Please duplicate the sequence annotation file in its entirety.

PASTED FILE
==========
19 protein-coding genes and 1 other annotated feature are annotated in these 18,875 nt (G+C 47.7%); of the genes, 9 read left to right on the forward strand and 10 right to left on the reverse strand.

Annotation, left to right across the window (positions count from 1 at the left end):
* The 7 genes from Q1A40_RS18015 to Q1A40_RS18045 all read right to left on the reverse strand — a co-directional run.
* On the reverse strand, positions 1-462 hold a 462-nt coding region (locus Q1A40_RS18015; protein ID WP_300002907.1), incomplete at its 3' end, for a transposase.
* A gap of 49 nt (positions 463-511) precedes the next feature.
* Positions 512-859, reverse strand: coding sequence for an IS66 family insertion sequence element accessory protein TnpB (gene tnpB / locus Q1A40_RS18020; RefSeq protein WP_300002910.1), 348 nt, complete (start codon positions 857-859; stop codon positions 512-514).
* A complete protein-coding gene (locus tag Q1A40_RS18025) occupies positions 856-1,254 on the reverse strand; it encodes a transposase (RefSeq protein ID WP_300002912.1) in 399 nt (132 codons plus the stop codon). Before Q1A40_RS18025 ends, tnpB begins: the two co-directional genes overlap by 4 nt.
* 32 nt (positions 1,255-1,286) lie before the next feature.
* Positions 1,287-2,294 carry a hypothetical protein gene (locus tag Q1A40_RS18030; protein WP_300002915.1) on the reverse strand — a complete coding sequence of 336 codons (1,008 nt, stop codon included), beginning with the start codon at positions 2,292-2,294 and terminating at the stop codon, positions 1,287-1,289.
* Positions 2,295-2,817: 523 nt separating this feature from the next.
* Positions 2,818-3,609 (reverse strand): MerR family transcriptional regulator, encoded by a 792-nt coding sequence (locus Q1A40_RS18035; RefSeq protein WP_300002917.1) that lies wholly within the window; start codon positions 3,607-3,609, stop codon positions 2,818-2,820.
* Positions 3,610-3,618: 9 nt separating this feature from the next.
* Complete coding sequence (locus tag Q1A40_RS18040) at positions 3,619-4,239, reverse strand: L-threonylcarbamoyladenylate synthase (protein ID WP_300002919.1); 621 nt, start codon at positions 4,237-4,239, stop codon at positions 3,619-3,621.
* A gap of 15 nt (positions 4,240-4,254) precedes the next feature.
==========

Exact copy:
19 protein-coding genes and 1 other annotated feature are annotated in these 18,875 nt (G+C 47.7%); of the genes, 9 read left to right on the forward strand and 10 right to left on the reverse strand.

Annotation, left to right across the window (positions count from 1 at the left end):
* The 7 genes from Q1A40_RS18015 to Q1A40_RS18045 all read right to left on the reverse strand — a co-directional run.
* On the reverse strand, positions 1-462 hold a 462-nt coding region (locus Q1A40_RS18015; protein ID WP_300002907.1), incomplete at its 3' end, for a transposase.
* A gap of 49 nt (positions 463-511) precedes the next feature.
* Positions 512-859, reverse strand: coding sequence for an IS66 family insertion sequence element accessory protein TnpB (gene tnpB / locus Q1A40_RS18020; RefSeq protein WP_300002910.1), 348 nt, complete (start codon positions 857-859; stop codon positions 512-514).
* A complete protein-coding gene (locus tag Q1A40_RS18025) occupies positions 856-1,254 on the reverse strand; it encodes a transposase (RefSeq protein ID WP_300002912.1) in 399 nt (132 codons plus the stop codon). Before Q1A40_RS18025 ends, tnpB begins: the two co-directional genes overlap by 4 nt.
* 32 nt (positions 1,255-1,286) lie before the next feature.
* Positions 1,287-2,294 carry a hypothetical protein gene (locus tag Q1A40_RS18030; protein WP_300002915.1) on the reverse strand — a complete coding sequence of 336 codons (1,008 nt, stop codon included), beginning with the start codon at positions 2,292-2,294 and terminating at the stop codon, positions 1,287-1,289.
* Positions 2,295-2,817: 523 nt separating this feature from the next.
* Positions 2,818-3,609 (reverse strand): MerR family transcriptional regulator, encoded by a 792-nt coding sequence (locus Q1A40_RS18035; RefSeq protein WP_300002917.1) that lies wholly within the window; start codon positions 3,607-3,609, stop codon positions 2,818-2,820.
* Positions 3,610-3,618: 9 nt separating this feature from the next.
* Complete coding sequence (locus tag Q1A40_RS18040) at positions 3,619-4,239, reverse strand: L-threonylcarbamoyladenylate synthase (protein ID WP_300002919.1); 621 nt, start codon at positions 4,237-4,239, stop codon at positions 3,619-3,621.
* A gap of 15 nt (positions 4,240-4,254) precedes the next feature.